The Everyday Author

For authors who can't quit their day jobs...yet

Month: October 2015

So how do you make money as an author these days?

It’s time we all faced a certain, somewhat deflating fact: no matter how you slice it, making a full-time living from writing books isn’t an easy thing to do these days. In fact, for most of us, it may be close to impossible.

Kameron Hurley wrote a great post that delivered some cold hard truth on the matter. Although you should read it in full, I’ll give you the CliffNotes version to help move things along:

  • Whether you’re traditionally or self-published, the average book doesn’t sell all that well in its lifetime
  • Your book has to be in the right place at the right time to gain traction (I’ll add in that some of these variables you can control, but luck is still a factor.)
  • No matter how bad things suck, keep working on the things in your control. “Level up your craft.”
  • Don’t quit your day job. (For more on this, I highly, highly recommend this Austin Kleon post.)

In a well-crafted response to Hurley’s post, Chuck Wendig gives some honest insights and helpful advice to combat this grim reality. Essentially, you’ve got to spread the wealth. There will be good times and there will be bad. During the good times, prepare to weather the bad.

Depending on who you ask, it’s the best of times and the worst of times right now. One day, indie authors are outselling traditionals on Amazon . The next, ebook sales are falling. Blah blah blah. No one’s sure if the sky is falling or raining dollar bills. As far as I can tell, success differs from author to author.

One thing for sure is this: more people are publishing books than ever before. We’re all fighting like rabid alley rats for a piece of the pie. The semi good news is we’re all getting some, albeit most are getting crumbs and crust. More people than ever are making money selling books but the majority aren’t making enough to march into the office and tell their boss to take this job and shove it.

Unfortunately, it’s a long, slow build for most of us. But the good news is, it is possible, especially if you’re willing to think outside the box and be smart about your income streams.

So how do you make money as an author these days?

Thing is, ebooks don’t really have a shelf life. And, as far as I care to look into the foreseeable future, they aren’t going anywhere, even if their popularity ebbs and flows. When I read that a digital-only book will sell less than 250 copies in its lifetime, I can’t help but scoff a little. How can you predict the lifetime sales of something that lasts forever? Sure, the grid might go down, but in that case, you’re going to be more worried about collecting canned corn and fighting off zombies than selling books.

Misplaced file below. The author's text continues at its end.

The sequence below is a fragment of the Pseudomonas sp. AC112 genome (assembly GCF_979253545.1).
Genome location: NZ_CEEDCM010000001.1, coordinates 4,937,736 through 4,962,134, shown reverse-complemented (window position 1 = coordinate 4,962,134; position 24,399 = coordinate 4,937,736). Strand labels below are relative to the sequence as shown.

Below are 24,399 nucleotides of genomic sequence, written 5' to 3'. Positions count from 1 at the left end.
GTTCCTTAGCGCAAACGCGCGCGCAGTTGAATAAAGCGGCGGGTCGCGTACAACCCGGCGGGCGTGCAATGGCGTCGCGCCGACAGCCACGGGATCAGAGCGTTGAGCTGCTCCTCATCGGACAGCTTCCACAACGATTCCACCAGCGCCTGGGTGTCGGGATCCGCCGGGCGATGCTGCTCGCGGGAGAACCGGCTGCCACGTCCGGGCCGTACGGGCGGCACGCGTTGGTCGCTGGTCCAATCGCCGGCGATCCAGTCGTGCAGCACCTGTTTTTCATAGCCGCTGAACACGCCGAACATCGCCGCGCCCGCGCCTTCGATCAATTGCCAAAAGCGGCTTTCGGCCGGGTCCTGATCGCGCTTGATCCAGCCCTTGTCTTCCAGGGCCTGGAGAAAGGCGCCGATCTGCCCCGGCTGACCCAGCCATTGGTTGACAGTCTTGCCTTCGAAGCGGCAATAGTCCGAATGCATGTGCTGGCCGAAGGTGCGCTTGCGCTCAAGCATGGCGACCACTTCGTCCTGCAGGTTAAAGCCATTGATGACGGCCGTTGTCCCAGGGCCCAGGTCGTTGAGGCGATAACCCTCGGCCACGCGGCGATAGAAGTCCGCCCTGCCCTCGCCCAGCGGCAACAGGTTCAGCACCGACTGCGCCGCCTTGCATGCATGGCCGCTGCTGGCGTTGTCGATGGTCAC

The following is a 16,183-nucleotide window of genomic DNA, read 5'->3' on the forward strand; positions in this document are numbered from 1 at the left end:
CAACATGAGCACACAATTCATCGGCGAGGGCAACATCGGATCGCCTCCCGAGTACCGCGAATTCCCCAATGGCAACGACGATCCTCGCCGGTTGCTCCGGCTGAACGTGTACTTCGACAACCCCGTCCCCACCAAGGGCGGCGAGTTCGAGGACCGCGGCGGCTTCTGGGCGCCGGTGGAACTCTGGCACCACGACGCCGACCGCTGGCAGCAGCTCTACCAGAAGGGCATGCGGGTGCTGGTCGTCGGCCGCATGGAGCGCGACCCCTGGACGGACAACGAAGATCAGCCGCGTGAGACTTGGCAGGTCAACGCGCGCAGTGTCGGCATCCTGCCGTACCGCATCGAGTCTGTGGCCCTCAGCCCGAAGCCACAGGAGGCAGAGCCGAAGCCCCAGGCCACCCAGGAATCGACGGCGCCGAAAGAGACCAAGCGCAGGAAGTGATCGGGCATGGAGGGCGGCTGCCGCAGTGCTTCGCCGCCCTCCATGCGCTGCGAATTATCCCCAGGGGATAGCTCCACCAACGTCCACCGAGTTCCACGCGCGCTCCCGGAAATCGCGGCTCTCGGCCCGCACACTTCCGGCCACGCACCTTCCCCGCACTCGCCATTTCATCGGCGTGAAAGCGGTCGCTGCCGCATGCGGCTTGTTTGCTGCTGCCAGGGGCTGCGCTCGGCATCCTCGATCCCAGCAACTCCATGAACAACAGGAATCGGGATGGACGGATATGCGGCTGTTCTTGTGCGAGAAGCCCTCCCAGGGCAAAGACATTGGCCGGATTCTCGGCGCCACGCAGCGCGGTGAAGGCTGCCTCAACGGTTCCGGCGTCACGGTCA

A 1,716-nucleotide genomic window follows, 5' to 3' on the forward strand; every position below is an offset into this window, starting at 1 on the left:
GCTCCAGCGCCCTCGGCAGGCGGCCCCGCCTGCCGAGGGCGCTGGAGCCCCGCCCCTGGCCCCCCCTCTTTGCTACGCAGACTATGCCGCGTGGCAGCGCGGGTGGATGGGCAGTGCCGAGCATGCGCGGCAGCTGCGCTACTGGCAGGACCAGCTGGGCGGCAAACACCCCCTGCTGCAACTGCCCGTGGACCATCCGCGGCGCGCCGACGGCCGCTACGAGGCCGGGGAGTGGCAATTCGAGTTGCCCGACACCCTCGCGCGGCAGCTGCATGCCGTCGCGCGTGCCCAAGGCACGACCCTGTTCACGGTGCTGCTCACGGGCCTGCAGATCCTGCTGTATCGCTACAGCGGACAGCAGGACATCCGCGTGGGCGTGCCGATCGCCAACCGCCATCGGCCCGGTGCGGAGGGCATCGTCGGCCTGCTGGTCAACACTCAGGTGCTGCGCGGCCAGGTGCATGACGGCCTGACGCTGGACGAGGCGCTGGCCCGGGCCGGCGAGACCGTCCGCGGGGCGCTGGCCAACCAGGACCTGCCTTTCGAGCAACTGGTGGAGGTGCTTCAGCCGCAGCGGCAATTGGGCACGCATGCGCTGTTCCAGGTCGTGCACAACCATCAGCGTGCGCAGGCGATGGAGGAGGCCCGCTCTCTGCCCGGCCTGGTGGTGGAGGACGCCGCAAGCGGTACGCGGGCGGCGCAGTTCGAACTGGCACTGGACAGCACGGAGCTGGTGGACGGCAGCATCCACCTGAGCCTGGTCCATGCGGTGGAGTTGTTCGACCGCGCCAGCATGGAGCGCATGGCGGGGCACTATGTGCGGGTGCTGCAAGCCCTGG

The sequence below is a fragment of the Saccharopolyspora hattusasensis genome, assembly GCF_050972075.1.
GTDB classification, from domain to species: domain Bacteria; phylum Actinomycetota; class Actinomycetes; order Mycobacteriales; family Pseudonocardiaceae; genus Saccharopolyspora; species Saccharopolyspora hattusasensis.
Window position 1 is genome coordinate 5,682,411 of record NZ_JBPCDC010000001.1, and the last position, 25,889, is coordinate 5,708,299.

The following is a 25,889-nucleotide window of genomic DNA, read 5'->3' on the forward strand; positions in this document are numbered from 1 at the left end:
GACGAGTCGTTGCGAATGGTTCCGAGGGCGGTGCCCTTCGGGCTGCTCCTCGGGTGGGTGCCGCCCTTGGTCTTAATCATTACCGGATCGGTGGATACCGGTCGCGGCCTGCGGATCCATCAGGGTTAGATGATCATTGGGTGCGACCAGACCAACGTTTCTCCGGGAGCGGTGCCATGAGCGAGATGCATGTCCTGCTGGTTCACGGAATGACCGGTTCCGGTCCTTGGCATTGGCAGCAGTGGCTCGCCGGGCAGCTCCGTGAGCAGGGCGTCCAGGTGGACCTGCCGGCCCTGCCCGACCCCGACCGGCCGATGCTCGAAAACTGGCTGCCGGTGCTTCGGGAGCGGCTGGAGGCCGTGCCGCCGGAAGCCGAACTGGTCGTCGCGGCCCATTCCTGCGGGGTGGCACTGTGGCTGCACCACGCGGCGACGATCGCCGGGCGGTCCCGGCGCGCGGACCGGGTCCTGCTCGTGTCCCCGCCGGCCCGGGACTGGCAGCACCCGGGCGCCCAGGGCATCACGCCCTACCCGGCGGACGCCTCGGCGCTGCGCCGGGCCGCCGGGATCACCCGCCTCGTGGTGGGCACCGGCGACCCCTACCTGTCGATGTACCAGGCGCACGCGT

In the meantime take some sick, twisted comfort knowing we’re all in the same boat and keep your eyes open for other opportunities. You never know where a gold mine might be hiding.

wpid-imag0065_1-e1410915663557-960x913Derek Alan Siddoway ( D_Sidd) always thought he wanted to be a paperback writer. Instead, he broke into the self-publishing world in 2013 when he realized there had to be a better use of his time than writing queries to agents. Converted by the fellowship of indie authors, he never looked back. Now, he’s the Founding Father of Undaunted Publishing, a hybrid publishing house combining the best of traditional and self publishing, and the author of Teutevar Saga, an epic/historical fantasy series with a “medieval western” twist. Learn more at

Author Origins: Jacqueline Garlick

Jacqueline GarlickJacqueline Garlick is an author of young adult, adult, and women’s fiction. She loves strong heroines, despises whiny sidekicks, and adores a good story about a triumphant underdog. (Doesn’t everyone?)  Her edgy, rule-breaking, Tim Burton-esque style of writing has earned her the nickname…the Quentin Tarantino of YA…among close writing friends.

In her former life, Jacqueline was a teacher (both grade school and college, don’t ask) but more recently she has been the graduate of Ellen Hopkin’s Nevada Mentor Program, and a student of James Scott Bell, Christopher Vogler and Don Maass. An excerpt from Lumière earned her the prestigious Donald Maass Break Out Novel Intensive Scholarship, in 2012. Lumière—a romantic steampunk action adventure fantasy—is also the winner of the 2013 LYRA award for best YA, and was also awarded an indieBRAG Medallion, in 2014. Contact Jacqueline on her website or catch up with her on Twitter @garlickbooks  or on Facebook.

Introduction: Tell us who you are, how and why you decided to be an author and where you’re at right now in your career.

I’m Jacqueline Garlick. I guess I decided to be an author around grade three. Or so the story goes. Apparently, I drove my teacher Mrs. Martin, crazy asking to write and illustrated my own stories on a daily basis. She was very supportive; thus, I started my first series right there in her room. After that, it took me forty long years to take writing seriously again. The loss of my career (due to an illness inflicted by my employer…long story, another blog), an extended sick leave, and finally, expulsion from my teaching position (over sticking up for my rights!) were all motivators in my decision to pursue my life-long passion of writing as a career. Right now, career wise, I’d say, I’m ticking along nicely, still learning the ropes, but swinging from most. One happy writing monkey over here!

What was the hardest thing about balancing writing with a day job. What’s still the hardest thing to balance with everyday life?

Well, for me, as I said, I’d lost the day job, so that took care of that pesky little detail, HA! But seriously, ultimately, that put more pressure on me to succeed as a writer. I felt the need to succeed, and hurry up about it, which I don’t recommend to anyone. Self Publishing (as is Traditional Publishing) is more of a slow burn game. Publishing Rome is seldom an overnight sensation kind of thing. The hardest part about balancing writing with everyday life is that fact that I want to write all the time, all day long, and there are things like dinner, and husbands, and kids, that need tending to…occasionally. HA! I’m a bit of a workaholic. I find it hard to take breaks. If I’m on a break, I feel like I’m cheating my business, slacking off…which is unacceptable when you’re running your own business, or at least in my books. So, taking time for myself is a tough one, but a very necessary one, to preserved creativity. A double-edged sword for sure.

Tell us about your schedule and habits from this time (or what you’re doing now if it hasn’t changed).